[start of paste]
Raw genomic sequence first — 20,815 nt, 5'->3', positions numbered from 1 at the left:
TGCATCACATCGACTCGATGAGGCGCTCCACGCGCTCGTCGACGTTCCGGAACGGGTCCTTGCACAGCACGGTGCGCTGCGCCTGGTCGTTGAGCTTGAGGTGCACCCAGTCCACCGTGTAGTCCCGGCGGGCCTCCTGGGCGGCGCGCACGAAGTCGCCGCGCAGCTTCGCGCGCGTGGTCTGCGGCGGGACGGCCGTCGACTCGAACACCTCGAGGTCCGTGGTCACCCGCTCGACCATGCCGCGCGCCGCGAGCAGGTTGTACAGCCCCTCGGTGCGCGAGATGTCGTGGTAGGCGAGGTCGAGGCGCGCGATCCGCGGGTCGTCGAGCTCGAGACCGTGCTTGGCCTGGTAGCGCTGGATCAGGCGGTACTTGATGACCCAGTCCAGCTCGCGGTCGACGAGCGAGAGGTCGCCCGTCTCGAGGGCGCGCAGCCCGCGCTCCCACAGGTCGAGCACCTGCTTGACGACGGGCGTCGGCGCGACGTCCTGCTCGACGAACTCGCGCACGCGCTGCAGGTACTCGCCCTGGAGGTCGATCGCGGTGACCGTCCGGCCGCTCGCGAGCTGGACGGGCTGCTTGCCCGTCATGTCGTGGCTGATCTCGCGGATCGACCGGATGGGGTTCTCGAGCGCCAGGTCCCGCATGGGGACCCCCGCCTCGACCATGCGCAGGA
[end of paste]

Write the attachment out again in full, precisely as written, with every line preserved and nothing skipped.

Raw genomic sequence first — 20,815 nt, 5'->3', positions numbered from 1 at the left:
TGCATCACATCGACTCGATGAGGCGCTCCACGCGCTCGTCGACGTTCCGGAACGGGTCCTTGCACAGCACGGTGCGCTGCGCCTGGTCGTTGAGCTTGAGGTGCACCCAGTCCACCGTGTAGTCCCGGCGGGCCTCCTGGGCGGCGCGCACGAAGTCGCCGCGCAGCTTCGCGCGCGTGGTCTGCGGCGGGACGGCCGTCGACTCGAACACCTCGAGGTCCGTGGTCACCCGCTCGACCATGCCGCGCGCCGCGAGCAGGTTGTACAGCCCCTCGGTGCGCGAGATGTCGTGGTAGGCGAGGTCGAGGCGCGCGATCCGCGGGTCGTCGAGCTCGAGACCGTGCTTGGCCTGGTAGCGCTGGATCAGGCGGTACTTGATGACCCAGTCCAGCTCGCGGTCGACGAGCGAGAGGTCGCCCGTCTCGAGGGCGCGCAGCCCGCGCTCCCACAGGTCGAGCACCTGCTTGACGACGGGCGTCGGCGCGACGTCCTGCTCGACGAACTCGCGCACGCGCTGCAGGTACTCGCCCTGGAGGTCGATCGCGGTGACCGTCCGGCCGCTCGCGAGCTGGACGGGCTGCTTGCCCGTCATGTCGTGGCTGATCTCGCGGATCGACCGGATGGGGTTCTCGAGCGCCAGGTCCCGCATGGGGACCCCCGCCTCGACCATGCGCAGGA